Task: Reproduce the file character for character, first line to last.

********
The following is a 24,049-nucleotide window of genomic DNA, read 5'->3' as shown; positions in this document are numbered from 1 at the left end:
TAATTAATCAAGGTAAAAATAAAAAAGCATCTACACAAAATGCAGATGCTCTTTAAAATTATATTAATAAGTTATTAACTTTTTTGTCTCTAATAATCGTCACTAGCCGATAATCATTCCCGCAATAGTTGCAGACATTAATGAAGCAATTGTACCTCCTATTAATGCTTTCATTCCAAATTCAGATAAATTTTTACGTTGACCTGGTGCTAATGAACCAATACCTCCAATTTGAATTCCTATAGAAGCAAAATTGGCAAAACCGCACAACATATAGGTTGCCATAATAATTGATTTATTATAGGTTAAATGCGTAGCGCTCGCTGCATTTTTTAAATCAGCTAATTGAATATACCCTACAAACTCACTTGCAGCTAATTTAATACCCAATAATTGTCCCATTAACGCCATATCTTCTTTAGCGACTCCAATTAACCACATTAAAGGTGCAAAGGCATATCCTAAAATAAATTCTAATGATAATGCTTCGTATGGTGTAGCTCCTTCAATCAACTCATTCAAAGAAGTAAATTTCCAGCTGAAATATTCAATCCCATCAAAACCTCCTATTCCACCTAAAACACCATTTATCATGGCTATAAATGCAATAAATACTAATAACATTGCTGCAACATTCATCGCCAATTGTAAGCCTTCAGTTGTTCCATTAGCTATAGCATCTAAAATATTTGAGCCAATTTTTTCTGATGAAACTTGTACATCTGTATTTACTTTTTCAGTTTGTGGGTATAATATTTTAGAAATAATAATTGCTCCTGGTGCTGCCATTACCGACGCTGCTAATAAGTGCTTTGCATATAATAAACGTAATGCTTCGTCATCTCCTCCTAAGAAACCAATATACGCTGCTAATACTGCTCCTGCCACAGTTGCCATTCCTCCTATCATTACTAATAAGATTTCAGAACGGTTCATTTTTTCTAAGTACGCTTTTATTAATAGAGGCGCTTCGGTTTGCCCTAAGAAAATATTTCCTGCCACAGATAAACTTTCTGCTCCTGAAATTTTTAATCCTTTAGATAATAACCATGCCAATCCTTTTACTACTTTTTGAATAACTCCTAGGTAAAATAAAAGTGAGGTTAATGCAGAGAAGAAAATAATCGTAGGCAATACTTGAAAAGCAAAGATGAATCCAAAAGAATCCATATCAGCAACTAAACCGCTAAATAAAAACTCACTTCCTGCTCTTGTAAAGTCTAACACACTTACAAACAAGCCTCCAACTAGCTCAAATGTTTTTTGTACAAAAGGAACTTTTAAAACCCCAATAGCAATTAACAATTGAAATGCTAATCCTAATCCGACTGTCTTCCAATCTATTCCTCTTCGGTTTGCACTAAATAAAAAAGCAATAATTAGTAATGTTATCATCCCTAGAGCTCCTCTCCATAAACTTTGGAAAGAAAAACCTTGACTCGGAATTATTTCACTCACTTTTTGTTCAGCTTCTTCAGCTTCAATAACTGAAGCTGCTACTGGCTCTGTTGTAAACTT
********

The following is a 24,049-nucleotide window of genomic DNA, read 5'->3' as shown; positions in this document are numbered from 1 at the left end:
TAATTAATCAAGGTAAAAATAAAAAAGCATCTACACAAAATGCAGATGCTCTTTAAAATTATATTAATAAGTTATTAACTTTTTTGTCTCTAATAATCGTCACTAGCCGATAATCATTCCCGCAATAGTTGCAGACATTAATGAAGCAATTGTACCTCCTATTAATGCTTTCATTCCAAATTCAGATAAATTTTTACGTTGACCTGGTGCTAATGAACCAATACCTCCAATTTGAATTCCTATAGAAGCAAAATTGGCAAAACCGCACAACATATAGGTTGCCATAATAATTGATTTATTATAGGTTAAATGCGTAGCGCTCGCTGCATTTTTTAAATCAGCTAATTGAATATACCCTACAAACTCACTTGCAGCTAATTTAATACCCAATAATTGTCCCATTAACGCCATATCTTCTTTAGCGACTCCAATTAACCACATTAAAGGTGCAAAGGCATATCCTAAAATAAATTCTAATGATAATGCTTCGTATGGTGTAGCTCCTTCAATCAACTCATTCAAAGAAGTAAATTTCCAGCTGAAATATTCAATCCCATCAAAACCTCCTATTCCACCTAAAACACCATTTATCATGGCTATAAATGCAATAAATACTAATAACATTGCTGCAACATTCATCGCCAATTGTAAGCCTTCAGTTGTTCCATTAGCTATAGCATCTAAAATATTTGAGCCAATTTTTTCTGATGAAACTTGTACATCTGTATTTACTTTTTCAGTTTGTGGGTATAATATTTTAGAAATAATAATTGCTCCTGGTGCTGCCATTACCGACGCTGCTAATAAGTGCTTTGCATATAATAAACGTAATGCTTCGTCATCTCCTCCTAAGAAACCAATATACGCTGCTAATACTGCTCCTGCCACAGTTGCCATTCCTCCTATCATTACTAATAAGATTTCAGAACGGTTCATTTTTTCTAAGTACGCTTTTATTAATAGAGGCGCTTCGGTTTGCCCTAAGAAAATATTTCCTGCCACAGATAAACTTTCTGCTCCTGAAATTTTTAATCCTTTAGATAATAACCATGCCAATCCTTTTACTACTTTTTGAATAACTCCTAGGTAAAATAAAAGTGAGGTTAATGCAGAGAAGAAAATAATCGTAGGCAATACTTGAAAAGCAAAGATGAATCCAAAAGAATCCATATCAGCAACTAAACCGCTAAATAAAAACTCACTTCCTGCTCTTGTAAAGTCTAACACACTTACAAACAAGCCTCCAACTAGCTCAAATGTTTTTTGTACAAAAGGAACTTTTAAAACCCCAATAGCAATTAACAATTGAAATGCTAATCCTAATCCGACTGTCTTCCAATCTATTCCTCTTCGGTTTGCACTAAATAAAAAAGCAATAATTAGTAATGTTATCATCCCTAGAGCTCCTCTCCATAAACTTTGGAAAGAAAAACCTTGACTCGGAATTATTTCACTCACTTTTTGTTCAGCTTCTTCAGCTTCAATAACTGAAGCTGCTACTGGCTCTGTTGTAAACTT